Scientists and academics have been warning that the iconic Australian mammal could become extinct unless the government immediately intervened to protect them and their habitat.
“The new listing highlights the challenges the species is facing,” Environment Minister Sussan Ley said in a statement. “Together we can ensure a healthy future for the koala and this decision … will play a key role in that process.”
Ley said koalas in the states of New South Wales and Queensland, and in the Australian Capital Territory, will be listed as endangered versus their previous designation of vulnerable.
Australia has lost about 30% of its koalas over the past three years, the Australian Koala Foundation said last year, with numbers estimated to have dropped to less than 58,000 from more than 80,000 in 2018, with the worst decline in New South Wales, where the numbers have dropped by 41%.
A World Wide Fund for Nature study estimated bushfires in late 2019 and early 2020 had killed or injured more than 60,000 koalas, when flames burned more than 17 million hectares (65,630 square miles), an area nearly half the size of Germany.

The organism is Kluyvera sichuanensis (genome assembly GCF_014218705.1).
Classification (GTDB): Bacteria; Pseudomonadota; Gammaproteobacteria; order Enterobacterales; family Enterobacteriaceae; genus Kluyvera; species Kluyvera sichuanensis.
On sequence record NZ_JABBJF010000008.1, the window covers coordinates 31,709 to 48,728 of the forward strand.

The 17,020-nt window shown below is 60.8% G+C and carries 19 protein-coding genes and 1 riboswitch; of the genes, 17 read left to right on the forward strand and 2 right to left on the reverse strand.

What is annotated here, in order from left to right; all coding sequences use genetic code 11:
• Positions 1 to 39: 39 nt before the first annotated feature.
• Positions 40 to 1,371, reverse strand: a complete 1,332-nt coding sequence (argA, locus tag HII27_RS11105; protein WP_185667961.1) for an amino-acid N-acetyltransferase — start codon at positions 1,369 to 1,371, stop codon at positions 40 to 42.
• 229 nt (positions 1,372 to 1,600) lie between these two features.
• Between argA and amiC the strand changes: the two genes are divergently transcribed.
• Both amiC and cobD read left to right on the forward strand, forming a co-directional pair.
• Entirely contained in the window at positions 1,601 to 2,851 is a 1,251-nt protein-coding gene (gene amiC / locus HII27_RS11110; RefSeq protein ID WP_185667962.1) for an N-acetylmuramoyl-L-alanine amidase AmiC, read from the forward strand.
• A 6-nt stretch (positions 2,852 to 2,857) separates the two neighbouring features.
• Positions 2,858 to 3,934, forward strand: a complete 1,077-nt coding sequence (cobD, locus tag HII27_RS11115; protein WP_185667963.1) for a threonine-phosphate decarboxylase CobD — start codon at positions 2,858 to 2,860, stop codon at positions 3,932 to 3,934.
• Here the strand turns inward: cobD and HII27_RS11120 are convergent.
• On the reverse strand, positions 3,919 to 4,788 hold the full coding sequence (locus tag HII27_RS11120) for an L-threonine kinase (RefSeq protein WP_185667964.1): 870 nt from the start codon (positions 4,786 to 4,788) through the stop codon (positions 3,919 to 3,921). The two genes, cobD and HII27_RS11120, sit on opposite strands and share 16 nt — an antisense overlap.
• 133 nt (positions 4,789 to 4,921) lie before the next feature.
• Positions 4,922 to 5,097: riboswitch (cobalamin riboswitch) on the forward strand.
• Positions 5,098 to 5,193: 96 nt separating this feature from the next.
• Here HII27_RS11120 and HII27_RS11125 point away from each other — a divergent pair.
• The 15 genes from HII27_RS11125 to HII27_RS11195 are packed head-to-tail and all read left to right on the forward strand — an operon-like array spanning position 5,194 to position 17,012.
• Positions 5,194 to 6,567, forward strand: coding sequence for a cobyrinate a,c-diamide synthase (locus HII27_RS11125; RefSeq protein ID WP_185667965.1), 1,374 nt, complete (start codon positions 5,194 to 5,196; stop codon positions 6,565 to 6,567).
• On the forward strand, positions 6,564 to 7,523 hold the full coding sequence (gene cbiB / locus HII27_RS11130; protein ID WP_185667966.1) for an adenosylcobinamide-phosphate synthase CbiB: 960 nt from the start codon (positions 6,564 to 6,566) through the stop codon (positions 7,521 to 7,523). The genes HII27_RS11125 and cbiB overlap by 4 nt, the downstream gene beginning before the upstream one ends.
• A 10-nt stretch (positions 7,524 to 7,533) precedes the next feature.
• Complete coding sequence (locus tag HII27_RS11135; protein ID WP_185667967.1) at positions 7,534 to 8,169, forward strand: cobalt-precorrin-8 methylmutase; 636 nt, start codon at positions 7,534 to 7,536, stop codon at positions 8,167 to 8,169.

But even before the fires, koala habitats had been in rapid decline due to land clearing for agriculture, urban development, mining and forestry. Koalas dwell mostly in eucalypt forests in eastern states and on the coastal fringes.
Environment groups welcomed the decision although they said it should have happened much earlier.
“We should never have allowed things to get to the point where we are at risk of losing a national icon,” International Fund for Animal Welfare Manager Josey Sharrad said.
“If we can’t protect an iconic species endemic to Australia, what chance do lesser known but no less important species have?”